Another key factor is the first encounter with wolves. This, too, should never be rushed, so that the young dog is not afraid during the encounter, and that this feeling of fear doesn’t stay with it. “What I did was I would sleep in a tent and later in a caravan near the pasture, so that I could help them out in the case of an encounter with the wolves,” explains Groessl.
He also says that even an independent and dangerous dog such as the Sarplaninac still needs to be somewhat socialized with humans. “You need to be able to move it to another pasture, or to get it vaccinated,” he says. He also insists that you need to resist the temptation to take the cattle dog home with you. “That would be a real problem. The dog would quickly find out that humans are much more attractive companions than sheep, and it would be motivated to run away from the enclosure. In other words, the bond between a cattle dog and humans needs to be weak, but at the same time, you need to be able to manipulate the dog in specific situations,” he explains.
The Groessls write a blog about the demanding training of cattle dogs, and they give interviews to the media. Among other things, they explain that keeping this type of dog is an uncertain business. “You have a 50% chance that you won’t be successful and that the dog will not be a protector. And you will only find this out once it’s two or three years old. Then you may realize that it is scared out on the pasture at night, and that’s bad,” Frantisek Groessl says.
Hard Workers, but Not Friends
His dogs coped well with the training. They live out on the pasture all year long, they don’t chase sheep or goats, they let people guide them safely to new pastures, and they get vaccinated. They do bark at passing hikers, but only as a warning. Most importantly, however, they are awake at night and they can sense approaching wolves even when they’re a kilometer away. They then stand near the fence, waiting for the wolves to pick a strategy. If there are more than a few wolves, they split up and continue along the fence in two directions. In that case, the dogs split up as well, watching the wolves.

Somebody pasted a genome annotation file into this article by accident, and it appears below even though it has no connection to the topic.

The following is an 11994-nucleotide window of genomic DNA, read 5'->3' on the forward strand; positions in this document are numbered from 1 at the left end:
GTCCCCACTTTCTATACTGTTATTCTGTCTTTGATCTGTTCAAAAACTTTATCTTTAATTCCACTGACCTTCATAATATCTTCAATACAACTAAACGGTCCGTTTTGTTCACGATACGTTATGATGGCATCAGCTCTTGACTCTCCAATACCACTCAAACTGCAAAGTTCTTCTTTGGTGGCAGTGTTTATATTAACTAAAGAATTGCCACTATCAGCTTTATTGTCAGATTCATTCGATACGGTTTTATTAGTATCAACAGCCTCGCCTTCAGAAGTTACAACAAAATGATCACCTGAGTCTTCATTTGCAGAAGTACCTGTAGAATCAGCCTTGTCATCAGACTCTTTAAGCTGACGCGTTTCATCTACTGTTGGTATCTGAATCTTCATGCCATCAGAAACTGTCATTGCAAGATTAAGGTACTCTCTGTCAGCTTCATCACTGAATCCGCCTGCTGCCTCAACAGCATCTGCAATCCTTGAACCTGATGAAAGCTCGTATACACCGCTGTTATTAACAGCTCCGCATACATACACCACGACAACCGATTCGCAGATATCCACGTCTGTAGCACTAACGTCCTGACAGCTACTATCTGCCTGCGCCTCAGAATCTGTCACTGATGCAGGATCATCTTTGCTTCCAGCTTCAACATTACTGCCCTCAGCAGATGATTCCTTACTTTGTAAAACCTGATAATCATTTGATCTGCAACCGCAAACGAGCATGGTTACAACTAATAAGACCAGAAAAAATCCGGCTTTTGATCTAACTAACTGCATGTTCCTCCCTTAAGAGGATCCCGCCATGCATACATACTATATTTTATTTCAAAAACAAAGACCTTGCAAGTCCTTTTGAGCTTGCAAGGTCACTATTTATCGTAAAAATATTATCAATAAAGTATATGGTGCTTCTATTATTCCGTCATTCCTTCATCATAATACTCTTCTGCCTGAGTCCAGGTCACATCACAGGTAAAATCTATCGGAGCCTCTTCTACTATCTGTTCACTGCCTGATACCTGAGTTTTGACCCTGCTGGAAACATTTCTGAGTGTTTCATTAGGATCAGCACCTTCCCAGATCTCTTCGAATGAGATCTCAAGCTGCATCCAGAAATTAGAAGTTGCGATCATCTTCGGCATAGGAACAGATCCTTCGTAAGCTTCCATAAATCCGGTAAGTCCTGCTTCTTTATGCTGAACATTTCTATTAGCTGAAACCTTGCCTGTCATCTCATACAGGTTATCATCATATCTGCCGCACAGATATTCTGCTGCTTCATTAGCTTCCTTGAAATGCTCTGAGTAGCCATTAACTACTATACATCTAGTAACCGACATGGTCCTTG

“So far they have not had to take them on, but if the wolves managed to get inside the fence, they would definitely confront them then. But wolves do not attack cattle dogs, because the dogs are big and strong, meaning the wolves could easily get injured. And if a beast gets injured out in the wild, that’s it for them, so they try to prevent that from happening. Moreover, wolves here are not really motivated to attack domestic animals, because there are plenty of other animals available to them out there in the wild,” Groessl says.
And what does he think about the concerns some people have when it comes to the dangerous cattle dogs? “If the number of cattle dogs continues to grow, there will eventually be a conflict with a human being, and we need to get ready for that. But every smart herder will make sure to have his dogs secured, and will not be using those that could pose an extreme risk to people passing by.”
The people out and about on the pasture also have a role to play here, he says. “They must certainly never enter the fenced-off area. If the sheep are grazing freely, which is quite uncommon in the Czech Republic, they must never enter the herd. If they have their own dog with them, they must always have it on a leash. Ideally, they shouldn’t be approaching sheep and dogs at all.”
Not even those that eventually let themselves be filmed on the pickup’s bed.
Marek Svehla is the opinion editor at the Czech weekly Respekt, where this article originally appeared. Republished with permission. Translated by Matus Nemeth.